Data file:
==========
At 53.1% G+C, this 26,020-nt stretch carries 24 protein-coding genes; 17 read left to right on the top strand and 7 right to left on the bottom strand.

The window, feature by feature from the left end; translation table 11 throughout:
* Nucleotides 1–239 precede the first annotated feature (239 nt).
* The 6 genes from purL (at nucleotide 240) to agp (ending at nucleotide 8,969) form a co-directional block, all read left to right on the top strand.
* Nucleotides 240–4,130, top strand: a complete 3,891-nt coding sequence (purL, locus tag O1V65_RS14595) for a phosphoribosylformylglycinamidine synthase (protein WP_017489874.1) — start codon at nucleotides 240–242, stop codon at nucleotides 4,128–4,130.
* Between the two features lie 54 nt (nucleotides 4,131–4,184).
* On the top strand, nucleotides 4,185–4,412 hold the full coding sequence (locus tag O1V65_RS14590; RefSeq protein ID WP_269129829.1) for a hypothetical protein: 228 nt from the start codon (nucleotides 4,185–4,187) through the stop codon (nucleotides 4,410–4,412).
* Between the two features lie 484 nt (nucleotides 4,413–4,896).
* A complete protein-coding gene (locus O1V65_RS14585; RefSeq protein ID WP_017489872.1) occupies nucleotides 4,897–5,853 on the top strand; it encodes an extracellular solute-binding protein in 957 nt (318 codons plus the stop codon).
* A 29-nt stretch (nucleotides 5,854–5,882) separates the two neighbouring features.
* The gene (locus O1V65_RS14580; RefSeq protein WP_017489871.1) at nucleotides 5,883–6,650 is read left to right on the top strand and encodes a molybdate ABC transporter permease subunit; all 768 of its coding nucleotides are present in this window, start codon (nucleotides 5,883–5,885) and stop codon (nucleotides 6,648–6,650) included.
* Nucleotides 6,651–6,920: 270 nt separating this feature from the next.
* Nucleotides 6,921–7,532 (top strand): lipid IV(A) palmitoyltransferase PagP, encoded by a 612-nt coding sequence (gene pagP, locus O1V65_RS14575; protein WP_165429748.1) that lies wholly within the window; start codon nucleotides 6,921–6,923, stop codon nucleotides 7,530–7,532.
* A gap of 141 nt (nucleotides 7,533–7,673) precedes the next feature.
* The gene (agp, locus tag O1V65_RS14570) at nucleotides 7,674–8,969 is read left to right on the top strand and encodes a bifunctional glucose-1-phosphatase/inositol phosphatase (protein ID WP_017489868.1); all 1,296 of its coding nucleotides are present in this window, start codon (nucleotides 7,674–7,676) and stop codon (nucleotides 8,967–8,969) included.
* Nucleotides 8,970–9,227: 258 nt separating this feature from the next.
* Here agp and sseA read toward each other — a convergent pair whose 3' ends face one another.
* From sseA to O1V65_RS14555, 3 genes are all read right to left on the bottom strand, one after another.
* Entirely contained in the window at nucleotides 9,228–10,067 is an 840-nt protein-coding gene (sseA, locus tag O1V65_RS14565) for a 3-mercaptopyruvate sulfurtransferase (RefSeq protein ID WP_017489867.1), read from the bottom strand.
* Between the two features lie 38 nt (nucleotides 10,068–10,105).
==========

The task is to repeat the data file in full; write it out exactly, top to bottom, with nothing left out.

At 53.1% G+C, this 26,020-nt stretch carries 24 protein-coding genes; 17 read left to right on the top strand and 7 right to left on the bottom strand.

The window, feature by feature from the left end; translation table 11 throughout:
* Nucleotides 1–239 precede the first annotated feature (239 nt).
* The 6 genes from purL (at nucleotide 240) to agp (ending at nucleotide 8,969) form a co-directional block, all read left to right on the top strand.
* Nucleotides 240–4,130, top strand: a complete 3,891-nt coding sequence (purL, locus tag O1V65_RS14595) for a phosphoribosylformylglycinamidine synthase (protein WP_017489874.1) — start codon at nucleotides 240–242, stop codon at nucleotides 4,128–4,130.
* Between the two features lie 54 nt (nucleotides 4,131–4,184).
* On the top strand, nucleotides 4,185–4,412 hold the full coding sequence (locus tag O1V65_RS14590; RefSeq protein ID WP_269129829.1) for a hypothetical protein: 228 nt from the start codon (nucleotides 4,185–4,187) through the stop codon (nucleotides 4,410–4,412).
* Between the two features lie 484 nt (nucleotides 4,413–4,896).
* A complete protein-coding gene (locus O1V65_RS14585; RefSeq protein ID WP_017489872.1) occupies nucleotides 4,897–5,853 on the top strand; it encodes an extracellular solute-binding protein in 957 nt (318 codons plus the stop codon).
* A 29-nt stretch (nucleotides 5,854–5,882) separates the two neighbouring features.
* The gene (locus O1V65_RS14580; RefSeq protein WP_017489871.1) at nucleotides 5,883–6,650 is read left to right on the top strand and encodes a molybdate ABC transporter permease subunit; all 768 of its coding nucleotides are present in this window, start codon (nucleotides 5,883–5,885) and stop codon (nucleotides 6,648–6,650) included.
* Nucleotides 6,651–6,920: 270 nt separating this feature from the next.
* Nucleotides 6,921–7,532 (top strand): lipid IV(A) palmitoyltransferase PagP, encoded by a 612-nt coding sequence (gene pagP, locus O1V65_RS14575; protein WP_165429748.1) that lies wholly within the window; start codon nucleotides 6,921–6,923, stop codon nucleotides 7,530–7,532.
* A gap of 141 nt (nucleotides 7,533–7,673) precedes the next feature.
* The gene (agp, locus tag O1V65_RS14570) at nucleotides 7,674–8,969 is read left to right on the top strand and encodes a bifunctional glucose-1-phosphatase/inositol phosphatase (protein ID WP_017489868.1); all 1,296 of its coding nucleotides are present in this window, start codon (nucleotides 7,674–7,676) and stop codon (nucleotides 8,967–8,969) included.
* Nucleotides 8,970–9,227: 258 nt separating this feature from the next.
* Here agp and sseA read toward each other — a convergent pair whose 3' ends face one another.
* From sseA to O1V65_RS14555, 3 genes are all read right to left on the bottom strand, one after another.
* Entirely contained in the window at nucleotides 9,228–10,067 is an 840-nt protein-coding gene (sseA, locus tag O1V65_RS14565) for a 3-mercaptopyruvate sulfurtransferase (RefSeq protein ID WP_017489867.1), read from the bottom strand.
* Between the two features lie 38 nt (nucleotides 10,068–10,105).